Every minute or so I’d take another photo. This was about the time we noticed the drop in temperature … and remarked that it really gives you a sense of how powerful the sun is—that even when it is almost completely blocked (and at this point it was just a sliver), it is still very light outside!

This one is distinctly darker, and the streetlight is brighter. (2/4)

This whole time the four of us were just chatting, alternately slipping our eclipse glasses on to look at the moon’s progress and slipping them off to talk and take photos. It was … awesome. And I don’t use that word lightly. It was really stinkin’ cool.

You can see the upper sky was getting dark—it’s definitely dusk. Look for the streetlights in the distance. Taken at the same time as (2/4). Yes, there were clouds in the sky, and later we heard some of our Nashville friends had missed seeing the totality due to clouds, but we had a clear view.

Once the light started dimming, it seems as if things speeded up. Again, a cell phone can’t capture conditions in their true form—it tries to let in as much light as possible. Still, if you look at the streetlight back there, you realize, it’s dusk, nearly “sunset.”

The streetlight is very bright. (3/4)

Now it’s dark. (Remember, the phone camera is lying to you about the color of the sky here. It’s darker than it appears.) The cicadas started singing, just for a few moments. (4/4)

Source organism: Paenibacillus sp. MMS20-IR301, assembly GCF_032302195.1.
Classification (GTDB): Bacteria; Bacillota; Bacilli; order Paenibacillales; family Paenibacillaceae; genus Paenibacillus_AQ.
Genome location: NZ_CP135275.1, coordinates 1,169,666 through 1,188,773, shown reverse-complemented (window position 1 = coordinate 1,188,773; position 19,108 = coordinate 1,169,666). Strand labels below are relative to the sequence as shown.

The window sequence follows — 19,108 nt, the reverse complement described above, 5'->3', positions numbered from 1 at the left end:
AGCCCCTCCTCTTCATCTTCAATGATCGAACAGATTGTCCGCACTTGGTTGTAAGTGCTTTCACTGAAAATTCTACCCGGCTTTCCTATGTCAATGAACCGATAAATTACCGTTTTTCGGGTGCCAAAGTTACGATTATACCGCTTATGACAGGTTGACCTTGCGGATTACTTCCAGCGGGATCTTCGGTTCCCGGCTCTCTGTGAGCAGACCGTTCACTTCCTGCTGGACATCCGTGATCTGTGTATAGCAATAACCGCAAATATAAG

Remembering the other eclipse phenomena, Gerry started looking for the “shadow bands” and took a few seconds of video (not uploaded here; maybe later.) We could see them clearly moving over the concrete where we stood. The Los Angeles Times says, “In the seconds before totality you will see thin striations of light and shadow move across the ground—even over your feet. These are known as shadow bands. … Nobody knows exactly what causes them.”

When it got dark—the four of us standing there, looking up with our cardboard sunglasses, gobsmacked and silent—Jesse said, “It’s covered, you can take your glasses off,” and we did. That was cool. Where the “diamonds” shone around the left edge (called Baily’s Beads), the sparkle was actually a fuchsia-pink color. Wow! Of course, with my cell phone, it looked like this.